There is a story that many Americans don’t often tell. It is the story of walking down the street without worrying. It is the story of being given the benefit of the doubt. And It is the story of being presumed innocent.
The reason this story goes untold is because those of us who are experiencing it – those of us with skin that is neither brown nor black, whose economic stature is steady, and whose kids attend safe and well-supported schools – aren’t thinking about it. In fact, truthfully, we don’t even feel it happening. Living without fear and bias is part of our unconscious and subconscious experience – the stable and safe reality underlying the ups and downs of our days.
So why would we need to talk about it? Why is it a story worth telling?
Why? Because it is more than a story. It is the reality of being afforded human dignity. And within our country, that privilege – that right to human dignity – does not belong to all, particularly if you are a young male of color.
“The reality we have to face, and change, is that we live in a society in which black lives have been demeaned and devalued.”
These are the words of Randi Weingarten, President of the American Federation of Teachers, from a recent Huffington Post article entitled, Race in America: Changing Reality By Facing It. Weingarten sees the self-acknowledging of white privilege as the first step in addressing the racism that continues to pervade our society.
“Those of us who aren’t regularly subject to outright prejudice have a moral obligation to do the hard and perhaps uncomfortable work of digging into unconscious and semiconscious behaviors and attitudes about race. And that includes taking a look at our own privilege.” To take a look at ourselves, she suggests, is to begin to understand the reality of others. And from that, follows action.
Weingarten’s call to action includes embarking on legislative change. AFT”s Racial Equity Task Force has released a report focusing on ways to end institutional racism within the criminal justice system, the economic realm, and most specifically, in education. It looks at the bias inherent in school discipline policies, as well as offers steps for creating safe, welcoming public schools where students are engaged – in particular, she says, boys of color.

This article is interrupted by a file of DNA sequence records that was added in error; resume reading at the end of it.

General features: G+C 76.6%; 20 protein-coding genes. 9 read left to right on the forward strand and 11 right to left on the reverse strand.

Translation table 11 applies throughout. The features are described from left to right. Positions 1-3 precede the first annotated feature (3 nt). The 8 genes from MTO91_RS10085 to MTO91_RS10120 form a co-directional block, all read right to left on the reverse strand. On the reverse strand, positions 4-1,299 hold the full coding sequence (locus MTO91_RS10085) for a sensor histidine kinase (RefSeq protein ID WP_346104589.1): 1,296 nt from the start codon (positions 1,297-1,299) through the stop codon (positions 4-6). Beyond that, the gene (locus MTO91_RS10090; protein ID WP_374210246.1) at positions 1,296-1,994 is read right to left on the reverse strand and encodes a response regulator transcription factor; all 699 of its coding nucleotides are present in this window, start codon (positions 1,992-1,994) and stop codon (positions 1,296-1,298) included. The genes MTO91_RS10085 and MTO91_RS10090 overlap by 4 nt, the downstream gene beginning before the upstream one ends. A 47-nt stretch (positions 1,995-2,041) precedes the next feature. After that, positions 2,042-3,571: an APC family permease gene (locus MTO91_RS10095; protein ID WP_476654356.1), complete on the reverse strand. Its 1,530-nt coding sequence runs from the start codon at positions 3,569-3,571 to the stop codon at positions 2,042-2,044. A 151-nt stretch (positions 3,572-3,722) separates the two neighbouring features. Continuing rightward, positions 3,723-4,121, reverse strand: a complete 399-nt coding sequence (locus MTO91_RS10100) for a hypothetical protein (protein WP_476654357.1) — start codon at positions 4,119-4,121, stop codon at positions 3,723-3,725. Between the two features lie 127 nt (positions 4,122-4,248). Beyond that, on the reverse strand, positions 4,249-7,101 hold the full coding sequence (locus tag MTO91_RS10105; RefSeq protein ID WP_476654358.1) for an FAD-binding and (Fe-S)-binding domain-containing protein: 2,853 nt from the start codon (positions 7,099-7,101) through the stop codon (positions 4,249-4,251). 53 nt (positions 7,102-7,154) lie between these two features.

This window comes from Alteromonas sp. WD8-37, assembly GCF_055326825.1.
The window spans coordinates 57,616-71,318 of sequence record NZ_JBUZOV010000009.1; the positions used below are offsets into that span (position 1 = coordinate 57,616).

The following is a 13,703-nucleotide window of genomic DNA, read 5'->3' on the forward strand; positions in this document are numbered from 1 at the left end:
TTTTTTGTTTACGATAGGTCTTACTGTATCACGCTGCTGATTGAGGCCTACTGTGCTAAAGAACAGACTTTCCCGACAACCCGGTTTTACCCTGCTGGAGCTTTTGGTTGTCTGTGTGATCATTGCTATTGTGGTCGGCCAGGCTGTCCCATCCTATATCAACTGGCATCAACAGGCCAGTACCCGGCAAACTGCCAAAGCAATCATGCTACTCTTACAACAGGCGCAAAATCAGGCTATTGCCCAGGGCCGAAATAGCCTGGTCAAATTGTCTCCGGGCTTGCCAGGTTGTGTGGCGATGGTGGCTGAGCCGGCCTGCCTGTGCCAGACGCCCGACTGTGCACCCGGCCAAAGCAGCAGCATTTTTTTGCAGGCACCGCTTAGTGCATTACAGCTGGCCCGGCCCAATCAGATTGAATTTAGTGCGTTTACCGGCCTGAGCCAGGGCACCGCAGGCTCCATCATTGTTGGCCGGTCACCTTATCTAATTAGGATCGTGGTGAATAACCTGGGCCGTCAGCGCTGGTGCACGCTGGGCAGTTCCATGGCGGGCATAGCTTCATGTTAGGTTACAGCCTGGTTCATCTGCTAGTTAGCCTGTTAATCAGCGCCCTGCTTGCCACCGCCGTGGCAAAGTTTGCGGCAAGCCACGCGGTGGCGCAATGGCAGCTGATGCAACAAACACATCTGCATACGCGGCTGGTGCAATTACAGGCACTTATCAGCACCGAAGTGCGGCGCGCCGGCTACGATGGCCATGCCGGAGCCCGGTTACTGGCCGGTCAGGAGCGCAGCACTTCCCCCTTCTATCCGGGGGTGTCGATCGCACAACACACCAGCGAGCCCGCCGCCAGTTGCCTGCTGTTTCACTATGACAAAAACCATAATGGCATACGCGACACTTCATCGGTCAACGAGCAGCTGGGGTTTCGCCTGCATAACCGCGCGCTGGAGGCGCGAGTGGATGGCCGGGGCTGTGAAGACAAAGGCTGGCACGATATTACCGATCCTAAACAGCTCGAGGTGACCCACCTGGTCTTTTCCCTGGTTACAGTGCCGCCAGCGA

However, Weingarten concedes that legislative action is only one piece of the puzzle in tackling a problem as large and multi-layered as racism. It’s the talking about it that matters most – by those of us who experience it, but also by those of us who don’t. She writes the following: There is a saying from the Talmud: ‘Silence is akin to consent.’ We must call out hate and hostility that play to fears and frustration and honor the humanity of all people.”
At Story For All, we share this believe that giving voice to a story can be the first step in a far greater journey of healing. And we embrace and honor the courage involved in this process. It may be a story that is difficult to tell, or even acknowledge… but how it feels to tell that story, who listens, and where that story travels, may transform minds and hearts, if not policies. SFA’s The Shine initiative is dedicated to bringing out the vibrant and powerful voices of our youth of color and taking the steps to afford them the long overdue dignity and rights they deserve. May we one day all walk without worry.
Image below borrowed from The American Federation of Teachers website.